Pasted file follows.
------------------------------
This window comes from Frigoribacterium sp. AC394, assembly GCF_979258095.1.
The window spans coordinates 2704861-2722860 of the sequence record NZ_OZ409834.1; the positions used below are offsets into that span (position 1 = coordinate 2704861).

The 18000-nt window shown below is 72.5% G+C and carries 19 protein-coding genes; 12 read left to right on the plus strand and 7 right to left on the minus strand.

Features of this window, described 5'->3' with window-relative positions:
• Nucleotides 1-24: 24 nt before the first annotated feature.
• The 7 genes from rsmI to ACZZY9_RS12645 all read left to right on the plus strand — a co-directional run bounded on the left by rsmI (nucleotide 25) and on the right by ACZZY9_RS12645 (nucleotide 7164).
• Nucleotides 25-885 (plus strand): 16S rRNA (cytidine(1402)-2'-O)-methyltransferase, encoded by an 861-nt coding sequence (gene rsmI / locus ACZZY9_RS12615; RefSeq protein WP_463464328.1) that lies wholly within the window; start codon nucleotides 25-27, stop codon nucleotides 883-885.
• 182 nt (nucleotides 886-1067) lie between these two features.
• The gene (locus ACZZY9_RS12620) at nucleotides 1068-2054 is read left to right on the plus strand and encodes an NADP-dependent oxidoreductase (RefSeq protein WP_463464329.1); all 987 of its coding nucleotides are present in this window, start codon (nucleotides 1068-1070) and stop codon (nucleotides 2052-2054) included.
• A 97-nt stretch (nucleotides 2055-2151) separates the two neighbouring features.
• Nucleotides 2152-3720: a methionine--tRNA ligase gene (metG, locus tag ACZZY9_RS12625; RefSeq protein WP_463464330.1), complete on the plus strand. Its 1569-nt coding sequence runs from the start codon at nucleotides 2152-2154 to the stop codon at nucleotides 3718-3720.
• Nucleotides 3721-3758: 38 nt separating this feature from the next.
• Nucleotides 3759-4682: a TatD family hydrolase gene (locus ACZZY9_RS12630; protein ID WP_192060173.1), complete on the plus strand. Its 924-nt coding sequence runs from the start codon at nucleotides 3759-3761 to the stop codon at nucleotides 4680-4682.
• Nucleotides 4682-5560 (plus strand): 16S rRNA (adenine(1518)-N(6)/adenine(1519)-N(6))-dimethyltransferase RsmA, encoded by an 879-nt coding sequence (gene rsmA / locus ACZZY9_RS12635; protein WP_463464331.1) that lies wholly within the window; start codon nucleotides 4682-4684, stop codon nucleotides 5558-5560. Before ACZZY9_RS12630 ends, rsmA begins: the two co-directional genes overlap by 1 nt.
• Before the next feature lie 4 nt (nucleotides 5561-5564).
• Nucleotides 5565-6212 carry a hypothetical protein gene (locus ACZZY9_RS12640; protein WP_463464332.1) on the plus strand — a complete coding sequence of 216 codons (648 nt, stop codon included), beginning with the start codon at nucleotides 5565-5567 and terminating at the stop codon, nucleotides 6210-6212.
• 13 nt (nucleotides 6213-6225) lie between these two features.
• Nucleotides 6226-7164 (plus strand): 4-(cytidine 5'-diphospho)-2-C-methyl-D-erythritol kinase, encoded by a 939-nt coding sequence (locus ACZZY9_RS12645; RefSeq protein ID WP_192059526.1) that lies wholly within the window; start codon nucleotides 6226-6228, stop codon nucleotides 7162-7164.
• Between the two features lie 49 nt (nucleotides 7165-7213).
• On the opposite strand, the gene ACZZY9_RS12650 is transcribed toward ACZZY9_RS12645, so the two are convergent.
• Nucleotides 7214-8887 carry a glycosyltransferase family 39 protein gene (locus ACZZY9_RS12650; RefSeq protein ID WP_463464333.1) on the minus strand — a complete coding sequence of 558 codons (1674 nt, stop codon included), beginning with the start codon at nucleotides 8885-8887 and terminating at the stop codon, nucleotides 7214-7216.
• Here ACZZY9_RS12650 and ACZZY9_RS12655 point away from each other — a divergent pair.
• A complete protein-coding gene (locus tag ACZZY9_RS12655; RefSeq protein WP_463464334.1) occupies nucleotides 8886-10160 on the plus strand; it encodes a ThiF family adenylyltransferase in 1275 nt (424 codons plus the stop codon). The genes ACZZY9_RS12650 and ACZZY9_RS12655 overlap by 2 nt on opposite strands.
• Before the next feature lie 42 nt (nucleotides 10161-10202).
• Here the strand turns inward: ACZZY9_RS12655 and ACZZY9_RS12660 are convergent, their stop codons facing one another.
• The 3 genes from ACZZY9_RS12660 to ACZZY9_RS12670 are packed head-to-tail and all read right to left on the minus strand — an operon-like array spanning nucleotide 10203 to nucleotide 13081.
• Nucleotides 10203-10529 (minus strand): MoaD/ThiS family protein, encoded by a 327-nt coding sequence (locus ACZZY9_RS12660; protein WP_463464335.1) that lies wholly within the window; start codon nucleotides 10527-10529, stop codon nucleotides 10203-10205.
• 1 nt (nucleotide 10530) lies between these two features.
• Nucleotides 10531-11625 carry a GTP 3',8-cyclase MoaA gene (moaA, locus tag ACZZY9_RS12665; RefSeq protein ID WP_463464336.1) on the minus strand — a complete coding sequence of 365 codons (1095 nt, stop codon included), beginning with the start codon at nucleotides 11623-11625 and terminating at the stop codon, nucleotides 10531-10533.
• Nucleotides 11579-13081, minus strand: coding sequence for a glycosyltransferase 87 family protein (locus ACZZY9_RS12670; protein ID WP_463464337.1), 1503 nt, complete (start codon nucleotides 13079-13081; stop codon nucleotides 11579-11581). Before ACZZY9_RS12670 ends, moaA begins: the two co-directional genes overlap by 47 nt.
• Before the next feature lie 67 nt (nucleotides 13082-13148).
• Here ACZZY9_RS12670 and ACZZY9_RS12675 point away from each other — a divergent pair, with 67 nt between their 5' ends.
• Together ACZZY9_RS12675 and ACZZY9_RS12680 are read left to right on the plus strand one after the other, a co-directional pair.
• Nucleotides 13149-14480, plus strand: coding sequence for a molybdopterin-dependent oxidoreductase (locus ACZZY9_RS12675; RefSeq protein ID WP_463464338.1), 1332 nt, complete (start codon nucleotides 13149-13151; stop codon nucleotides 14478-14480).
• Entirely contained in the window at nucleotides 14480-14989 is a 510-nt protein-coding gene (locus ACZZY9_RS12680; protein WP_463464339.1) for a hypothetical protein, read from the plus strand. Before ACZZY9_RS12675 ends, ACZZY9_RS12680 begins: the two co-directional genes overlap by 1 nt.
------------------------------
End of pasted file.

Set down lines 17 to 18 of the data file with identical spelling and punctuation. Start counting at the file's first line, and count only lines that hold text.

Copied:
• 13 nt (nucleotides 6213-6225) lie between these two features.
• Nucleotides 6226-7164 (plus strand): 4-(cytidine 5'-diphospho)-2-C-methyl-D-erythritol kinase, encoded by a 939-nt coding sequence (locus ACZZY9_RS12645; RefSeq protein ID WP_192059526.1) that lies wholly within the window; start codon nucleotides 6226-6228, stop codon nucleotides 7162-7164.